Star Dust to Star Dust

European Space Agency’s GAIA spacecraft
Stardust to star dust

Are we made of star dust?

Astronomy questions and answers – You have probably heard the expression, “We’re all just star dust” The truth is, depending on the age of the atoms in your body, you could have been stardust several times, by now. The average length of time astronomers estimate it takes atoms discharged during a supernova in the Milky Way to be recycled into a new star or solar system is several billion years.

Supernovae occur very infrequently
Supernovae occur very infrequently about once every century in our Milky Way

How old is the stardust in you?

Figuring out the true age of the atoms in your body is going to be the hard part. Astronomers can give you an estimate for the age of the solar system, the Milky Way, and the universe. The numbers are insignificant to the question since we have no way of knowing where your atoms have been during the estimated 13.798 + or – 0.037 billion years the universe has been in existence. Your atoms could have been part of any number of solar systems and stars, by now.

Star dust is old
Stardust is old

We could narrow the estimate a bit, for you, but we would need to make two assumptions. Firstly, that the Milky Way is the only galaxy your atoms have been a part of during the past. This is most likely the case since astronomers believe galaxies formed relatively soon after the Big Bang. Secondly, that the heavy atoms in your body have only been part of one supernova during their existence. This assumption could possibly be a bit of a stretch, but even being part of one supernova, and returning to be reconsolidated would take several billion years. Once we do this, it becomes easier to narrow the estimate a bit.

A grain of stardust ejected during a supernova can follow a few different roads. It could be flung right out of its host galaxy as part of the galactic wind. Astronomers estimate maybe half of the star dust in the Milky Way presently will eventually follow this road. A percentage of this star dust will certainly be destroyed by the Milky Way’s hot halo, while the remainder will fall back into the galaxy. All most all of the stardust ejected from the galaxy in this way will never become part of a new star or solar system. The whole process is estimated by astronomers to take at least 10 billion years. Since we assume the heavy atoms of your body have only been part of the Milky Way and a single supernova, 10 billion years is an upper limit of the age of the atoms in your body.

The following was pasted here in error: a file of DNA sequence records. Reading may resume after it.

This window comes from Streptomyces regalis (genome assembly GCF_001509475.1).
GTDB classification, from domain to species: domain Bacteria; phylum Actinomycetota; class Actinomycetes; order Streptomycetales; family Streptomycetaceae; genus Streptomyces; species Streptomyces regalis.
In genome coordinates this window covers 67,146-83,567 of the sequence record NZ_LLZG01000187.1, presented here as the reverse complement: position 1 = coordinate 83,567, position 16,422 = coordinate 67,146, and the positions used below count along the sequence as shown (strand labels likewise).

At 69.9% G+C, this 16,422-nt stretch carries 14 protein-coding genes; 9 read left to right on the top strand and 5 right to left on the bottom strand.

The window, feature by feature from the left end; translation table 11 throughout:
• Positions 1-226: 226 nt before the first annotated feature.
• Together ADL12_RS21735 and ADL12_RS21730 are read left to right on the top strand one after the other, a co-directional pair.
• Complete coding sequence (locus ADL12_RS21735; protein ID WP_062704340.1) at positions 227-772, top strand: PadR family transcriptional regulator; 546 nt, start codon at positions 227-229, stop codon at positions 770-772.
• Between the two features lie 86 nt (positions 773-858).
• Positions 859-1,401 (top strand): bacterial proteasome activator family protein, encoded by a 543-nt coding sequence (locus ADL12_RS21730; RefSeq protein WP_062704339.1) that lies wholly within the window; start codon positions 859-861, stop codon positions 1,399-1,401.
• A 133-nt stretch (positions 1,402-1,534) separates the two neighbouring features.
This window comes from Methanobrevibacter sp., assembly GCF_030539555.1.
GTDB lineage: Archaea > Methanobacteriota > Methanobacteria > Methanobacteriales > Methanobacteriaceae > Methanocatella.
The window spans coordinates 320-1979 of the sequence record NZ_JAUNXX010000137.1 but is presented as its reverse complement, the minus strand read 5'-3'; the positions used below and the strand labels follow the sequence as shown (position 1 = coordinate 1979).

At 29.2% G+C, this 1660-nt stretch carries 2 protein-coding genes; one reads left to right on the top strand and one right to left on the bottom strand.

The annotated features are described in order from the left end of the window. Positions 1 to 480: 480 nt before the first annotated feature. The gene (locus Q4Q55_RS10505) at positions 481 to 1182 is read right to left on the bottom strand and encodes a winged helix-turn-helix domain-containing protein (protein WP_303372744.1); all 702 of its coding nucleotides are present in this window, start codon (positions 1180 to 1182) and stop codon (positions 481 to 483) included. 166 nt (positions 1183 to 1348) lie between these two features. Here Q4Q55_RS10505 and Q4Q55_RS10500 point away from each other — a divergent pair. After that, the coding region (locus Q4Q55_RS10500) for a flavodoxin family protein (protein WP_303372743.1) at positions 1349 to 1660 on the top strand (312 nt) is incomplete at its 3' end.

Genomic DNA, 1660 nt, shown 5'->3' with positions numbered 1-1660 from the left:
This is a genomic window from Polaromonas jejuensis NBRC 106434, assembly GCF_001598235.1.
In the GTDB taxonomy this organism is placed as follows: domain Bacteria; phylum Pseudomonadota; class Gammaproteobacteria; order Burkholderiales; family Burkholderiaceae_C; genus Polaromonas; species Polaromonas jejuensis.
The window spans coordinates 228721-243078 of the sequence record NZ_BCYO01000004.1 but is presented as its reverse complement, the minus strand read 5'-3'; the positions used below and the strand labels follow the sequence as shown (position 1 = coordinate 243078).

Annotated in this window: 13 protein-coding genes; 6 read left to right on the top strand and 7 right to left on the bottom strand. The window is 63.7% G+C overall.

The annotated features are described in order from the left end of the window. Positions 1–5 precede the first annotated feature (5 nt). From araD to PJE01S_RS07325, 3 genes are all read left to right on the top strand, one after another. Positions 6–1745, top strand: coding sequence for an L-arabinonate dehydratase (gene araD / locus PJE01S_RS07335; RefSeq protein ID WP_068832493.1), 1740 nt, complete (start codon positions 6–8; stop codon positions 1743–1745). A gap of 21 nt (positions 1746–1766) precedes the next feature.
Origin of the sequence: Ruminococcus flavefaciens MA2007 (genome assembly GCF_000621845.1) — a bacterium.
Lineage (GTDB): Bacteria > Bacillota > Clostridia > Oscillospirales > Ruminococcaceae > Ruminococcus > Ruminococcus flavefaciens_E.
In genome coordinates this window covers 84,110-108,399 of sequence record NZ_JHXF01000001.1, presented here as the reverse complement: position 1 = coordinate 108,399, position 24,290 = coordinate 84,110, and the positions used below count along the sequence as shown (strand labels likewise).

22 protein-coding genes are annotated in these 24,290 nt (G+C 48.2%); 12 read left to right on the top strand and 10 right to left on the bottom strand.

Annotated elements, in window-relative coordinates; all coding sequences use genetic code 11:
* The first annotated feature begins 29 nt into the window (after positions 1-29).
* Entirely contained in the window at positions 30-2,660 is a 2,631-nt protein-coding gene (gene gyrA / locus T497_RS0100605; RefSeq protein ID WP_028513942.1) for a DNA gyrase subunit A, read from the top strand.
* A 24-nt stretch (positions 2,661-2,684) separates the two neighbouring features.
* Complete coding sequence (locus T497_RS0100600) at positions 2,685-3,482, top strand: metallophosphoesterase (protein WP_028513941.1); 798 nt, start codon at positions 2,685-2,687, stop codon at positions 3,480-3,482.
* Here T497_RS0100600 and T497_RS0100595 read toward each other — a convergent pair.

The star dust ejected during this supernovae event will probably never become part of a new star
The stardust ejected during this supernovae event will probably never become part of a new star

Dust grains that aren’t ejected from the galaxy during a supernova event will become part of the interstellar medium (ISM). This is the low-density stardust that makes up the space between the stars. The majority of this stardust will also never make it into a new star or solar system. The star dust that does make it back into a new star or solar system will take several billion years to complete the process, as we mentioned above. Several means more than one or two, but not much more, so we’ll say around five billion years it has taken the atoms in your body to become part of the solar system. Astronomers studying the solar system also believe the solar system is around 4.6 billion years old, give or take a few million, and this is close to our estimate of 5 billion years old.

A rough estimate of the age of the stardust in you

There you have a rough estimate of the age of the atoms in your body. From 5 to 10 billion years, given the two assumptions we made. The real point is we are all made of stardust, no matter the age of the atoms in our body.

Click this link to watch a documentary with Neal DeGrasse Tyson on whether we are made of stardust.

Neal DeGrasse Tyson on whether we are star dust

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